Saturday, December 01, 2012

News You Probably Can't Use

If you didn't see it elsewhere, you might enjoy this piece I wrote for Slate about Edward Ford.

#114: My Man Godfrey

My Man Godfrey, 1936, directed by Gregory La Cava, screenplay by Morrie Ryskind & Eric Hatch from the novel by Eric Hatch.

I'm told by people who've seen them projected that nitrate prints had a sparkling, shimmering quality that safety stock was never able to reproduce. If I had access to nitrate prints (and a brave projectionist), the first film I'd like to see in its original splendor is, without a doubt, Swing Time. And then Trouble In Paradise and The Thin Man and Top Hat. But somewhere around day three, provided the theater hadn't burned down, I'd send out for champagne and Gregory La Cava's My Man Godfrey, a film that was clearly designed to sparkle and shimmer. You know what you're getting right from the opening titles:

Those lights promise the kind of art deco wonderland where Rogers and Astaire spend most of their time. And La Cava delivers, but not right away. The camera pans over the waterfront, past the lights of the credits, before settling on decidedly less glamorous surroundings: a Hooverville built on top of a dump.

The settlement's sole inhabitant of note is none other than a bum named Godfrey, played by William Powell. He looks a lot like Nick Charles, by which I mean he looks like someone who drinks as much as Nick Charles but is not in The Thin Man.

The glamor the credits promised arrives at the dump in the form of Cornelia and Irene, the Bullock sisters. They're the sort of oblivious-to-suffering rich person who I didn't think existed in real life until I read twitter during a hurricane. Cornelia, the eldest daughter (Gail Patrick), offers Godfrey five dollars to accompany her to the ballroom of the "Waldorf Ritz Hotel." It's not exactly a proposition: she's competing in a gala scavenger hunt where one of the items is a "forgotten man" (in Roosevelt's sense, not Sumner's). Godfrey's response, as he backs Cornelia into an ash pile, is for the ages: "I'm afraid I'll have to take it up with my board of directors. No matter what my board of directors advise, I think you should be spanked." No one but William Powell could pull that line off, and his delivery (and the ash pile) is striking enough to get little sister Irene (Carole Lombard) to quit freaking out about her sister beating her in the scavenger hunt and start enjoying her sister's humiliation. Which, in turn, intrigues Godfrey enough that he agrees to go to the hotel with Irene, and we're off to the art-deco races.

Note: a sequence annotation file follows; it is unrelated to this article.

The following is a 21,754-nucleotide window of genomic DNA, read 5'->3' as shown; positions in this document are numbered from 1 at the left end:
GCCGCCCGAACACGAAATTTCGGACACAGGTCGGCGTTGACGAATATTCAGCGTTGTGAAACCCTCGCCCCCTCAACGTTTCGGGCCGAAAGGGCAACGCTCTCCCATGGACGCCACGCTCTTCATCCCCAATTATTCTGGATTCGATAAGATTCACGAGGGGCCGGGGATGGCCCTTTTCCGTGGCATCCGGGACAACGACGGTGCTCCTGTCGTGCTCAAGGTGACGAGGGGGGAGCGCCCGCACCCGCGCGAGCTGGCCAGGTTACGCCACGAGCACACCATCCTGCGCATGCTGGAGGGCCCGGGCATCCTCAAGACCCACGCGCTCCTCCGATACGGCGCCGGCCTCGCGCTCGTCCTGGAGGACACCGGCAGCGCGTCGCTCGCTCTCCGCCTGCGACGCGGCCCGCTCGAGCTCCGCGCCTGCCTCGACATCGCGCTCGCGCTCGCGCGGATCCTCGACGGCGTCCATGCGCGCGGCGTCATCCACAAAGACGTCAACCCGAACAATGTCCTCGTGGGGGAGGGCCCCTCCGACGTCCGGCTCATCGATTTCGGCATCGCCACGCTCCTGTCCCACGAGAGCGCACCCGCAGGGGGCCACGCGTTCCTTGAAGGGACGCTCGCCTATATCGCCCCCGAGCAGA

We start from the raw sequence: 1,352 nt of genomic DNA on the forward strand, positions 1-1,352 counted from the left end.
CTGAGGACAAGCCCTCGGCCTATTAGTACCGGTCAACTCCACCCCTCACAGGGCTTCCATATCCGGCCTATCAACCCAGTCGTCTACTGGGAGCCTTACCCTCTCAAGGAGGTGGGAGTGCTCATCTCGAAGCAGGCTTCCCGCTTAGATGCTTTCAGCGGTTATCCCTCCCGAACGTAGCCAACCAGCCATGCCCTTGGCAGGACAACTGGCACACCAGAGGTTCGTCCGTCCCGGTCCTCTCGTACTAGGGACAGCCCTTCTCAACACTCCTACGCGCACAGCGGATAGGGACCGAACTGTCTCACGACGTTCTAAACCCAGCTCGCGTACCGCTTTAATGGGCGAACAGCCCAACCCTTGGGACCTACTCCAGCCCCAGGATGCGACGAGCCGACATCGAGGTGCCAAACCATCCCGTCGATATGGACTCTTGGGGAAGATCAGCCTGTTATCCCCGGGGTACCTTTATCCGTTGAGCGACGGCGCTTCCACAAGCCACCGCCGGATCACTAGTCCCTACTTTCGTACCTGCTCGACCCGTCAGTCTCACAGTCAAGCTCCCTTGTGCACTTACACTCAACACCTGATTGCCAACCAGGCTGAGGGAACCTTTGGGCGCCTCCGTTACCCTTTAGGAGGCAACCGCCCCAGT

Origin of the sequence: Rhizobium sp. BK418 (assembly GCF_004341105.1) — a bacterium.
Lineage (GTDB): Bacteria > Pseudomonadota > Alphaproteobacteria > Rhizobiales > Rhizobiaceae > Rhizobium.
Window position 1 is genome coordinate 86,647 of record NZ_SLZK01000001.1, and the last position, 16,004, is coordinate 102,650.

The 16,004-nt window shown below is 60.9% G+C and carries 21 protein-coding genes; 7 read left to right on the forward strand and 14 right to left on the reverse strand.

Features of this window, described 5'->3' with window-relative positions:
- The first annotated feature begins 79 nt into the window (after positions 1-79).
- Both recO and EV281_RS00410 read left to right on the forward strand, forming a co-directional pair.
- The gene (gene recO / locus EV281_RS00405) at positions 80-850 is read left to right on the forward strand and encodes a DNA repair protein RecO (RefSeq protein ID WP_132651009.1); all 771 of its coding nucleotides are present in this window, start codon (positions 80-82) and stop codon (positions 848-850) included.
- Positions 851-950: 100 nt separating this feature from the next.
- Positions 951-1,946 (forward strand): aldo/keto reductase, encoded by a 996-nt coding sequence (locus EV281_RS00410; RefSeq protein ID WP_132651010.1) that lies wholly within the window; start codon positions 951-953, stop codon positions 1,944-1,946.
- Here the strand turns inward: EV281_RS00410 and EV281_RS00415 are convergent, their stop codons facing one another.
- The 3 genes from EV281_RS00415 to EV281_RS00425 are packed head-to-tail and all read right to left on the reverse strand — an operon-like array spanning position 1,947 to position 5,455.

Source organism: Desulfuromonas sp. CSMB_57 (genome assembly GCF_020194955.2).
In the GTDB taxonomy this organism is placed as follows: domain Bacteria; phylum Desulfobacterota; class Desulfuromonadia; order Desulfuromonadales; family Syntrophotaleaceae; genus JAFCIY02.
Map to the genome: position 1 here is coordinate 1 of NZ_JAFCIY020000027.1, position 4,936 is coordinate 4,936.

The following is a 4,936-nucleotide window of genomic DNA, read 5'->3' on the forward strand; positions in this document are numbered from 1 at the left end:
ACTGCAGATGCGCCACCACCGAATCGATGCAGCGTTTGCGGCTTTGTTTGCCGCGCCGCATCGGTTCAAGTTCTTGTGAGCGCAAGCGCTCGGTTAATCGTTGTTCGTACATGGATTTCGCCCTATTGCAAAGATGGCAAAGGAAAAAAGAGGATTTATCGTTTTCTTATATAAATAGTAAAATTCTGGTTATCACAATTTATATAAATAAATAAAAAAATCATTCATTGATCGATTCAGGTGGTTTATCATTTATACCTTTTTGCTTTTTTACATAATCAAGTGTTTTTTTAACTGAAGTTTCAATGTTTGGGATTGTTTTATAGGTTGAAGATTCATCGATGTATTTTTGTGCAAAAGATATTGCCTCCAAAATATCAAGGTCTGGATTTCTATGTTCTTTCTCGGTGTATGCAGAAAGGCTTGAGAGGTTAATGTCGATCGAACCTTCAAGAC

The rest of the Bullock family is even better than Gail Patrick and Carole Lombard. Eugene Pallette is as wonderful always as the beleaguered patriarch. And Alice Brady, the oblivious mother, is nearly as daffy as Lombard. We first meet her. sweeping into the hotel ballroom leading a baby goat for the scavenger hunt and Carlo, her "protégé," who brings roughly as much to the table as the goat.

Half to spite her family and half because she's fascinated with his contempt for the rich, Irene hires Godfrey (a homeless man she's only met that evening, remember) to serve as the family butler, and from this thin thread hangs the plot. Godfrey turns out to be suspiciously good at butlering, delivering entire trays of martinis to Mr. Bullock with a speed and efficiency that made me want to start playing powerball.